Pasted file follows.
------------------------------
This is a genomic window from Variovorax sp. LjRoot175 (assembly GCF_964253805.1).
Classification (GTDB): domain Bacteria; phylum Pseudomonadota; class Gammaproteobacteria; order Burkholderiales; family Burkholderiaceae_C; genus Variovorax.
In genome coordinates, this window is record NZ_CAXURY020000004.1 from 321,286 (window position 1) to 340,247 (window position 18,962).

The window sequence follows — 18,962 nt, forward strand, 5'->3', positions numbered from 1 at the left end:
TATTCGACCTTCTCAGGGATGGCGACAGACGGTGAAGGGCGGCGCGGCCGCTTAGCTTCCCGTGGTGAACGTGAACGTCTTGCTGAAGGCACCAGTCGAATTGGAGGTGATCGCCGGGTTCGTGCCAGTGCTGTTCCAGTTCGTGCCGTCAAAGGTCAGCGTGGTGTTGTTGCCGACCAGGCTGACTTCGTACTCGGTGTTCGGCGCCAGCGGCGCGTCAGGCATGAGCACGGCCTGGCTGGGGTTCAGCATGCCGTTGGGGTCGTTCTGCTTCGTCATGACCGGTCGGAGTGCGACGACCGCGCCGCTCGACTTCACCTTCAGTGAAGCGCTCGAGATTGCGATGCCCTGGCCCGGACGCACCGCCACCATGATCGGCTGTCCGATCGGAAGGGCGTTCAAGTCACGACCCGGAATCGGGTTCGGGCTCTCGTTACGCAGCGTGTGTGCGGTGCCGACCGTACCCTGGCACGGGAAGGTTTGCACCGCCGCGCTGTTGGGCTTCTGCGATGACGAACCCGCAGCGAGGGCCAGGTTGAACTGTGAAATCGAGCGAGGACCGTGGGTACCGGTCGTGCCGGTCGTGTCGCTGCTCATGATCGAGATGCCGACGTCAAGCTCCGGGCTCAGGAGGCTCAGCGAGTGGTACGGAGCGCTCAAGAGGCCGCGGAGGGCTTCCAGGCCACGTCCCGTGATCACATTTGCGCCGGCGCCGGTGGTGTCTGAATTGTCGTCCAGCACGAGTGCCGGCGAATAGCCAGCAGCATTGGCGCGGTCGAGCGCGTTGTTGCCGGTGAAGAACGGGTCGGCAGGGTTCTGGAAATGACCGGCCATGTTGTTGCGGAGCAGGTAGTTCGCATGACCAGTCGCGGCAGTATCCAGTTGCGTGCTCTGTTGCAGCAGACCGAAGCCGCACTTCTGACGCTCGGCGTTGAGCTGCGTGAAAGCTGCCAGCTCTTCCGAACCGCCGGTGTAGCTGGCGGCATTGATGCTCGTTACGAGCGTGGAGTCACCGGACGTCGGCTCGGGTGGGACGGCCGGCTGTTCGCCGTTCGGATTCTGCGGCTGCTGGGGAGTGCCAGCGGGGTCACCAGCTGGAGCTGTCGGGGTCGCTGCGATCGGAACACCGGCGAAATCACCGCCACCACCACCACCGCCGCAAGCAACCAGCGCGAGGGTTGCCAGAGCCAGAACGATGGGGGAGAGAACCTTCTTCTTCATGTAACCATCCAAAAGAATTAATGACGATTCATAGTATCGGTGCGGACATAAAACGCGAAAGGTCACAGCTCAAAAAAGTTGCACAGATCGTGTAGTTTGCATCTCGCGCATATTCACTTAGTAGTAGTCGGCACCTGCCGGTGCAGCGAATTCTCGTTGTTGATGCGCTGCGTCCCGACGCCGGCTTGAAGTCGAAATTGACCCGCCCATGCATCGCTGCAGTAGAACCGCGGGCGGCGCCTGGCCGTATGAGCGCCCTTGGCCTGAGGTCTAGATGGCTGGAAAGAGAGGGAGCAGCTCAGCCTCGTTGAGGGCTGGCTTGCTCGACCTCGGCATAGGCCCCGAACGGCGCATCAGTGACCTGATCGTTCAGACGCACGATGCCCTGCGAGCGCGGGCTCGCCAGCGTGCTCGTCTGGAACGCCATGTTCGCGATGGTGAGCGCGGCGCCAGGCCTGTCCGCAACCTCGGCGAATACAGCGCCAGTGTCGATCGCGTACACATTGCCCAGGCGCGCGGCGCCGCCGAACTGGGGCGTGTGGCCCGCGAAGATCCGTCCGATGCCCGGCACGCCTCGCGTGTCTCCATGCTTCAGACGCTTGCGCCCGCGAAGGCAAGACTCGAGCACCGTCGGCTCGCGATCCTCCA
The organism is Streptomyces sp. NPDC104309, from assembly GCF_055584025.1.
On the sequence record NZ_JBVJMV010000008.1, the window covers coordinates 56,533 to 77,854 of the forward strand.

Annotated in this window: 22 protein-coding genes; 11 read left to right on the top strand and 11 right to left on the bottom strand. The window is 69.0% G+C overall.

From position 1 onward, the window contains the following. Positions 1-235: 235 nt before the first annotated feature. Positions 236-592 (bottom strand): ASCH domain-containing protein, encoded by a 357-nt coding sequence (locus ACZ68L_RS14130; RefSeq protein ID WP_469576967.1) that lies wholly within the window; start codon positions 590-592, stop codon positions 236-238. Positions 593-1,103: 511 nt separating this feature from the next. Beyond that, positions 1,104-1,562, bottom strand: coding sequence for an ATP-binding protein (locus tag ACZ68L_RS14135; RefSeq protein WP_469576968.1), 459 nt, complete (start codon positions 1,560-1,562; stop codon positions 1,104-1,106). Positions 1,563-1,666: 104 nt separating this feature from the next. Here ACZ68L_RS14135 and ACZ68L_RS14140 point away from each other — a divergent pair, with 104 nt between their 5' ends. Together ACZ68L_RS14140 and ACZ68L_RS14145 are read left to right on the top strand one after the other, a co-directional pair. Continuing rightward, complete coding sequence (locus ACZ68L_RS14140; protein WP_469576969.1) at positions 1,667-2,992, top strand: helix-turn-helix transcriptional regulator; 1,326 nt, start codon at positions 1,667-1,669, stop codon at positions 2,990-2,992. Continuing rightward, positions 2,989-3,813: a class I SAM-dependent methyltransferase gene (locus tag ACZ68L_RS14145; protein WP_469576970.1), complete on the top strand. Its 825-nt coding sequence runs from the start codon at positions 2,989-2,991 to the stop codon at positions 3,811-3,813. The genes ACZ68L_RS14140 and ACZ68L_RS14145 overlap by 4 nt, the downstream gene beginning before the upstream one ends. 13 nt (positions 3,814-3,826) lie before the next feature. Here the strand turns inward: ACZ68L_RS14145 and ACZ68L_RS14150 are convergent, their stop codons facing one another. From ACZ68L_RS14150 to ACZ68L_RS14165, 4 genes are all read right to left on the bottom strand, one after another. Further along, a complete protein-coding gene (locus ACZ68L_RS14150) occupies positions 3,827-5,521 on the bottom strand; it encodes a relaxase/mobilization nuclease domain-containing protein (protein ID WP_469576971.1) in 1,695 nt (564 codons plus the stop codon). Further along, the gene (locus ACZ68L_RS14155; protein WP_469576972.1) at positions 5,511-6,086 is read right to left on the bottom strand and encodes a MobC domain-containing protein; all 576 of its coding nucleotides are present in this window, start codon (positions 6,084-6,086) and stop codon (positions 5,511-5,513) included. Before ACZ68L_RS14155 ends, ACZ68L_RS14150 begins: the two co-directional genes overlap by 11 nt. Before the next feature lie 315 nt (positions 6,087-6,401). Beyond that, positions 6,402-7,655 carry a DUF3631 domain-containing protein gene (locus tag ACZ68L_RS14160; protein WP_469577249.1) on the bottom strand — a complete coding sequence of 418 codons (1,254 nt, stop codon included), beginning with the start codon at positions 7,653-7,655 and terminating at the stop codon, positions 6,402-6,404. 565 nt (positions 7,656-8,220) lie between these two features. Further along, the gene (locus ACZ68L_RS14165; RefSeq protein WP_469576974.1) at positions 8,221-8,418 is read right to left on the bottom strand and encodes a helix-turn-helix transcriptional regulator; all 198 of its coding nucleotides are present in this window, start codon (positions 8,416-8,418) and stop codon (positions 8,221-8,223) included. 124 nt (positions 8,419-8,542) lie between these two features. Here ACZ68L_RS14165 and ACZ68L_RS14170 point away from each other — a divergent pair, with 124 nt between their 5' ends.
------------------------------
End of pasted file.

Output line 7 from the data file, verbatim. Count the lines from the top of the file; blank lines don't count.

On the sequence record NZ_JBVJMV010000008.1, the window covers coordinates 56,533 to 77,854 of the forward strand.